How to buy Costa Rica Real Estate
As a buyer of titled property in Costa Rica, you have several options regarding how you can take title.
You can own Costa Rican property in either:
Your name individually
Jointly with a spouse
Jointly with a group of people, or,
In the name of a corporation.
When buying land in Costa Rica we encourage our clients to purchase it using a Costa Rican corporation. Paradise Brokers can walk you through all of the steps for this and even work with you in establishing your own Costa Rican Corporation. The Corporations are usually set up as a Sociedad Anomina (similar to a U.S. Limited Liability Corporation) or a Limitada. Every land transaction must have a lawyer perform a title search on the property. Paradise Brokers has several attorneys that we recommend and an outside firm based in our San Isidro del General office. Our customers can either use our lawyer or they can use their own.
The most common practice in Costa Rica is to form a corporation and then hold title to the real estate in the name of the corporation. This is typically done for two primary reasons:
If properly structured, transferring ownership to the corporation can protect the property from liabilities which may be incurred by you in the future, as an individual. Costa Rican courts generally respect the corporate entity, as separate from the individual and with limited exceptions, will not pierce through the corporation to get at the individual.
When you sell property in Costa Rica, the transaction is subject to a transfer tax of 2.5% of the registered value of the real estate or sales price – whichever is greater. This tax is avoided by simply selling your corporation which holds the property, to your buyer. This will significantly reduce your closing costs.
Costa Rica Real Estate
The following information highlights some of the legal requirements and overview of what is needed when purchasing property in Real Estate.
I. Step by step through the purchase procedure of titled property in Costa Rica
- Due diligence on property: Prior to purchasing the property, it is necessary to perform a title research in order to acquire all information regarding the current and legal status of the property. The due diligence report must include a complete description of the property, its owner, its liens, encumbrances and possible restrictions.
- Escrow service option: Funds related to the transaction can be deposited into an escrow account.
- Acquisition of a corporation: A common practice in Costa Rica is to acquire properties through a new corporation. This tool is especially useful if Buyer wishes to close on their property without visiting Costa Rica. In this case, the corporation may grant a special power of attorney to a third party in order to purchase the property on its behalf. A corporation must have four people on its board – all over the age of 18 years.
- Public transfer deed: Once the Buyer has a clear view and understanding of the property status, a public deed must be executed. This document contains all of the stipulations regarding the transfer of real estate including basic information about the Buyer, Seller, the property and any other terms and conditions of the sale. An attorney who is also a Public Notary must prepare this document and the deed must be recorded in his/her Notary Book as well as at the Costa Rican Public Registry.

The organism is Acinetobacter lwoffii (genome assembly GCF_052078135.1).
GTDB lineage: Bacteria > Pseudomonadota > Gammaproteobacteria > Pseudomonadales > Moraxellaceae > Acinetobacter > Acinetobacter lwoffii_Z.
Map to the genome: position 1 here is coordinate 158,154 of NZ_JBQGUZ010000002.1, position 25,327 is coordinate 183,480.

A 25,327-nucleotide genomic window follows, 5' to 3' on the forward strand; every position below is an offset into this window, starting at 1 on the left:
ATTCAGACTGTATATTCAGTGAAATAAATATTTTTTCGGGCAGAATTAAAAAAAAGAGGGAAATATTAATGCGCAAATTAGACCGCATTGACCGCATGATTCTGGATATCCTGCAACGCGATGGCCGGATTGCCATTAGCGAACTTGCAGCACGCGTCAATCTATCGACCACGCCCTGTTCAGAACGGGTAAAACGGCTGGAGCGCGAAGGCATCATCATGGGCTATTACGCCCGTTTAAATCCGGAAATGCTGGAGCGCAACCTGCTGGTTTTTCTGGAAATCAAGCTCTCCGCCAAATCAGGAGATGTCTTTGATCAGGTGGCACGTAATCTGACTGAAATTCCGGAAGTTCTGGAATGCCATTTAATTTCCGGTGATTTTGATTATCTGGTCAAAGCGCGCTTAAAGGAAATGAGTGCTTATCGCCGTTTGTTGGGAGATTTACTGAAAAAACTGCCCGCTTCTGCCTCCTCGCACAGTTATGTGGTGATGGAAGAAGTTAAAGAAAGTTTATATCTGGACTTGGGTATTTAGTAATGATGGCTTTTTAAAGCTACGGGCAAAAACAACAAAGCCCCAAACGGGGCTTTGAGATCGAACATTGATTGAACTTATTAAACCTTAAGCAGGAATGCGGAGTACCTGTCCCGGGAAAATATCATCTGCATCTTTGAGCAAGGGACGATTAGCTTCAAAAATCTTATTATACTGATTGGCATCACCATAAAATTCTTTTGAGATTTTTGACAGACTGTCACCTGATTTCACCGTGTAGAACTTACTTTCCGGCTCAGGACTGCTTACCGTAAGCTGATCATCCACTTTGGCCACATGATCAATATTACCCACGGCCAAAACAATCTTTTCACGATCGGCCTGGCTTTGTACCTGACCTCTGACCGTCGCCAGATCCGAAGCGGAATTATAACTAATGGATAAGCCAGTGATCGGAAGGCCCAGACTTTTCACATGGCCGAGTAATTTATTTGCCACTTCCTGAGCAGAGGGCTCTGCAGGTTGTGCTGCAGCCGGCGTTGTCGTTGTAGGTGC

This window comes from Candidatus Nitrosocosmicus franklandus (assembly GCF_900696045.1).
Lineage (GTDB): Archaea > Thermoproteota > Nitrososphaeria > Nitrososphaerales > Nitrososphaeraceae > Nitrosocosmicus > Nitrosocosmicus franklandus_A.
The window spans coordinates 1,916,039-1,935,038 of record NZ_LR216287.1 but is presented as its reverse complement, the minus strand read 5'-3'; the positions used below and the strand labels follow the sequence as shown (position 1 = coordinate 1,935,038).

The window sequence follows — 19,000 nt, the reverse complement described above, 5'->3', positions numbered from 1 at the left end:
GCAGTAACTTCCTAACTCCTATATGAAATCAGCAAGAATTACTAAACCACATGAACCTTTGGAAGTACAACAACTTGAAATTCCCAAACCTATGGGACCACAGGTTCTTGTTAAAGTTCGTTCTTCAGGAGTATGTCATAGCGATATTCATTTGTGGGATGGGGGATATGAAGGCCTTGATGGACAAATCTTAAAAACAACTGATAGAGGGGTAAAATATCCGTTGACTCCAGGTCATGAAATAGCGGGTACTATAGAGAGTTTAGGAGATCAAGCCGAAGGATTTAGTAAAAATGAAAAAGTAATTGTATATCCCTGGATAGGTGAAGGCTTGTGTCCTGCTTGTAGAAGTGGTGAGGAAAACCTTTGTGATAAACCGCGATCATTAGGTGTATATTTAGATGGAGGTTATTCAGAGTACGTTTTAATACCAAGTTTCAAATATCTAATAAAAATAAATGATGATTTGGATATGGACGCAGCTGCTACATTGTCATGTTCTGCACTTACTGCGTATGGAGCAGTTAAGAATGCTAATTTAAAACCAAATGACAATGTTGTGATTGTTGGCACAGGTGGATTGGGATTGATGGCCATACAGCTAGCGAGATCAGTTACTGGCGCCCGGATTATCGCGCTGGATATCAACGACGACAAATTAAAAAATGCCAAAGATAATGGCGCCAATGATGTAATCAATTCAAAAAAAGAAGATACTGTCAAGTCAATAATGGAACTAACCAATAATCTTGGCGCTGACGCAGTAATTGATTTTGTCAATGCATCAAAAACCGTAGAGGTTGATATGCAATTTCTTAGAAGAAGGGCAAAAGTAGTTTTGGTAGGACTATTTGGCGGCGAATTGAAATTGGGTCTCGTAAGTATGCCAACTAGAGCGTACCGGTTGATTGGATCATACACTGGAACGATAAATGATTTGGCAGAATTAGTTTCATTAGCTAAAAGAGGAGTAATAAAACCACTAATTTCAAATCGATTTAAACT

- Recording process: Once the deed has been prepared and executed by Buyer and Seller, it is the Notary’s responsibility to record the deed immediately at the Public Registry. The recording process consists of two phases. In the first phase, the Notary files the deed at the Public Registry for its annotation; from this moment the property is protected against any third party interest. Although presentation guarantees the priority of the deed, it does not automatically guarantee registration. The Public Registry must first approve the purchase agreement and verify that all taxes and expenses are included. At this moment, the second phase of registration begins and the property is recorded in the name of the new owner. Please be advised that since Costa Rica operates on a “first in time, first in right” system, recorded documents filed before the Public Registry are given priority according to the date and time in which they are recorded, therefore registering the deed immediately is essential to ensuring that the new Buyer’s rights to the property are ahead of any other claims by third parties. If the public deed complies with all legal requirements, it should be registered within 15-30 days after it was filed.
II. Step by step through the purchase procedure of beachfront property in Costa Rica
When purchasing a beachfront property, you are acquiring the concession rights over the property, not ownership rights. In order to achieve successful closing transactions, the following steps and requirements must be fulfilled:
- Due diligence on property: Since there is no registered property title, it is necessary to assure that the concession rights of Seller have been exercised in compliance with all applicable statutes, laws, rules and regulations of all Governmental Authorities; that there are no liens, attachments, restrictions, encumbrances, or limitations that affect the concession rights; and that Seller has all concession fees, municipal and property taxes up to date and duly paid for.